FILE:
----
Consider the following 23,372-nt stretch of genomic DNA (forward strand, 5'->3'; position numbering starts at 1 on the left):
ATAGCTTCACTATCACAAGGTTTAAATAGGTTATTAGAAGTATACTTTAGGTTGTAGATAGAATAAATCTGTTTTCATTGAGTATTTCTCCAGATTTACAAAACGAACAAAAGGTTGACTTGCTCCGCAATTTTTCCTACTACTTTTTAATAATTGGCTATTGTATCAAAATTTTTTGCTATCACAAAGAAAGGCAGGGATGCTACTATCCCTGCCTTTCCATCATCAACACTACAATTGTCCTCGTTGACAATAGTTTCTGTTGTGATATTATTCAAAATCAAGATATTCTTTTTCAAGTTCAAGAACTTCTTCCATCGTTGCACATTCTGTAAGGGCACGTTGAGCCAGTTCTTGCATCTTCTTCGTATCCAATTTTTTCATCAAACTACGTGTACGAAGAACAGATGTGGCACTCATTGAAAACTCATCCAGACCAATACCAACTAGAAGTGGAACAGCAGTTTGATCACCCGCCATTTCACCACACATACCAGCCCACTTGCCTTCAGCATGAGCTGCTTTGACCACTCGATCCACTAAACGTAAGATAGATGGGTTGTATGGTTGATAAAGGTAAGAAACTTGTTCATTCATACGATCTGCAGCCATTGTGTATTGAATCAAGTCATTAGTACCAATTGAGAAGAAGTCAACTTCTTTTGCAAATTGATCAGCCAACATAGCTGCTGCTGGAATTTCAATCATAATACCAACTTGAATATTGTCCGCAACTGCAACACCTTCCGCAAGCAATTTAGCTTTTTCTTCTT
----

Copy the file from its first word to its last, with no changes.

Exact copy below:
Consider the following 23,372-nt stretch of genomic DNA (forward strand, 5'->3'; position numbering starts at 1 on the left):
ATAGCTTCACTATCACAAGGTTTAAATAGGTTATTAGAAGTATACTTTAGGTTGTAGATAGAATAAATCTGTTTTCATTGAGTATTTCTCCAGATTTACAAAACGAACAAAAGGTTGACTTGCTCCGCAATTTTTCCTACTACTTTTTAATAATTGGCTATTGTATCAAAATTTTTTGCTATCACAAAGAAAGGCAGGGATGCTACTATCCCTGCCTTTCCATCATCAACACTACAATTGTCCTCGTTGACAATAGTTTCTGTTGTGATATTATTCAAAATCAAGATATTCTTTTTCAAGTTCAAGAACTTCTTCCATCGTTGCACATTCTGTAAGGGCACGTTGAGCCAGTTCTTGCATCTTCTTCGTATCCAATTTTTTCATCAAACTACGTGTACGAAGAACAGATGTGGCACTCATTGAAAACTCATCCAGACCAATACCAACTAGAAGTGGAACAGCAGTTTGATCACCCGCCATTTCACCACACATACCAGCCCACTTGCCTTCAGCATGAGCTGCTTTGACCACTCGATCCACTAAACGTAAGATAGATGGGTTGTATGGTTGATAAAGGTAAGAAACTTGTTCATTCATACGATCTGCAGCCATTGTGTATTGAATCAAGTCATTAGTACCAATTGAGAAGAAGTCAACTTCTTTTGCAAATTGATCAGCCAACATAGCTGCTGCTGGAATTTCAATCATAATACCAACTTGAATATTGTCCGCAACTGCAACACCTTCCGCAAGCAATTTAGCTTTTTCTTCTT